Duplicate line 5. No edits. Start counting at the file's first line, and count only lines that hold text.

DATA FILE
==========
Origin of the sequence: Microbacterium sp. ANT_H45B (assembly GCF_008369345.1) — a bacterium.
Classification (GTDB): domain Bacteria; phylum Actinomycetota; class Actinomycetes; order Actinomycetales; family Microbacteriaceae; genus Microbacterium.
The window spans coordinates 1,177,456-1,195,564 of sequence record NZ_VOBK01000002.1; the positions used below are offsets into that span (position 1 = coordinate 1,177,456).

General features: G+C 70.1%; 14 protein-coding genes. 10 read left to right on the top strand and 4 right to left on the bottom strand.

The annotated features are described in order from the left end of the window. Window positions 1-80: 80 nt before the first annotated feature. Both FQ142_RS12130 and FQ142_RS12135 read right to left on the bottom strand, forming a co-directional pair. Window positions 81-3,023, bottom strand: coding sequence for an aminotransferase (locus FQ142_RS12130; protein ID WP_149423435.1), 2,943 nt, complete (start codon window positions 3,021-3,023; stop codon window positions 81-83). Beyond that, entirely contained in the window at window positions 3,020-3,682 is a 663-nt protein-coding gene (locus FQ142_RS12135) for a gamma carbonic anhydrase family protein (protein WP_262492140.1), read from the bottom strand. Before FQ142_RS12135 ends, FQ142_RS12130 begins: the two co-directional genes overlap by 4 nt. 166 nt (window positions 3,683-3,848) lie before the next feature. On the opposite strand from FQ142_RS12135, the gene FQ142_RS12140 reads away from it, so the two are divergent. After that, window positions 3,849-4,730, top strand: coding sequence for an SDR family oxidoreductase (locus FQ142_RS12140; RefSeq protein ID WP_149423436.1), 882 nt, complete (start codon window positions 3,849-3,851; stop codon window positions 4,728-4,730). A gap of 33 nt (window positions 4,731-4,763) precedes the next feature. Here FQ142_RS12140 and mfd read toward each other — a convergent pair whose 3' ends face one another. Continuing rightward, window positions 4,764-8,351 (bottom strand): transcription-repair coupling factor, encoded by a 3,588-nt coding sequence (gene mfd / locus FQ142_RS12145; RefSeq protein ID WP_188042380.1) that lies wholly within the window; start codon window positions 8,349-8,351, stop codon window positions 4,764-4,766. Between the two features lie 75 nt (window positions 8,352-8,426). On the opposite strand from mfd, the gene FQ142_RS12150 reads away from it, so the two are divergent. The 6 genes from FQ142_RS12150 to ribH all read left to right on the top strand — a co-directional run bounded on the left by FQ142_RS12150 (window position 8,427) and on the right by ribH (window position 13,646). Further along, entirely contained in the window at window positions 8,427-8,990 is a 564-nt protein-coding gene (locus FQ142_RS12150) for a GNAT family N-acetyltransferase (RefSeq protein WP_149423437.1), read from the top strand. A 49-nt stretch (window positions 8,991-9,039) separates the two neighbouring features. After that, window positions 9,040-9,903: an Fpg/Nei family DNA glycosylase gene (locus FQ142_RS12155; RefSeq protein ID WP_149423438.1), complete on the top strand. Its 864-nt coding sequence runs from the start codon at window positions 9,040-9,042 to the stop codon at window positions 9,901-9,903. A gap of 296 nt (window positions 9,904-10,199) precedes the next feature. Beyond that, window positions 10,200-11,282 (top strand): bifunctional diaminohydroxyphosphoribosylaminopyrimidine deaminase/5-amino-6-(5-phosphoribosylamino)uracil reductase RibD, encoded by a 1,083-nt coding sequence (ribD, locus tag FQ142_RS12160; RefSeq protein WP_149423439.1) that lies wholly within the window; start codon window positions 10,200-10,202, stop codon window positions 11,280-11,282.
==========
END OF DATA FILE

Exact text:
The annotated features are described in order from the left end of the window. Window positions 1-80: 80 nt before the first annotated feature. Both FQ142_RS12130 and FQ142_RS12135 read right to left on the bottom strand, forming a co-directional pair. Window positions 81-3,023, bottom strand: coding sequence for an aminotransferase (locus FQ142_RS12130; protein ID WP_149423435.1), 2,943 nt, complete (start codon window positions 3,021-3,023; stop codon window positions 81-83). Beyond that, entirely contained in the window at window positions 3,020-3,682 is a 663-nt protein-coding gene (locus FQ142_RS12135) for a gamma carbonic anhydrase family protein (protein WP_262492140.1), read from the bottom strand. Before FQ142_RS12135 ends, FQ142_RS12130 begins: the two co-directional genes overlap by 4 nt. 166 nt (window positions 3,683-3,848) lie before the next feature. On the opposite strand from FQ142_RS12135, the gene FQ142_RS12140 reads away from it, so the two are divergent. After that, window positions 3,849-4,730, top strand: coding sequence for an SDR family oxidoreductase (locus FQ142_RS12140; RefSeq protein ID WP_149423436.1), 882 nt, complete (start codon window positions 3,849-3,851; stop codon window positions 4,728-4,730). A gap of 33 nt (window positions 4,731-4,763) precedes the next feature. Here FQ142_RS12140 and mfd read toward each other — a convergent pair whose 3' ends face one another. Continuing rightward, window positions 4,764-8,351 (bottom strand): transcription-repair coupling factor, encoded by a 3,588-nt coding sequence (gene mfd / locus FQ142_RS12145; RefSeq protein ID WP_188042380.1) that lies wholly within the window; start codon window positions 8,349-8,351, stop codon window positions 4,764-4,766. Between the two features lie 75 nt (window positions 8,352-8,426). On the opposite strand from mfd, the gene FQ142_RS12150 reads away from it, so the two are divergent. The 6 genes from FQ142_RS12150 to ribH all read left to right on the top strand — a co-directional run bounded on the left by FQ142_RS12150 (window position 8,427) and on the right by ribH (window position 13,646). Further along, entirely contained in the window at window positions 8,427-8,990 is a 564-nt protein-coding gene (locus FQ142_RS12150) for a GNAT family N-acetyltransferase (RefSeq protein WP_149423437.1), read from the top strand. A 49-nt stretch (window positions 8,991-9,039) separates the two neighbouring features. After that, window positions 9,040-9,903: an Fpg/Nei family DNA glycosylase gene (locus FQ142_RS12155; RefSeq protein ID WP_149423438.1), complete on the top strand. Its 864-nt coding sequence runs from the start codon at window positions 9,040-9,042 to the stop codon at window positions 9,901-9,903. A gap of 296 nt (window positions 9,904-10,199) precedes the next feature. Beyond that, window positions 10,200-11,282 (top strand): bifunctional diaminohydroxyphosphoribosylaminopyrimidine deaminase/5-amino-6-(5-phosphoribosylamino)uracil reductase RibD, encoded by a 1,083-nt coding sequence (ribD, locus tag FQ142_RS12160; RefSeq protein WP_149423439.1) that lies wholly within the window; start codon window positions 10,200-10,202, stop codon window positions 11,280-11,282.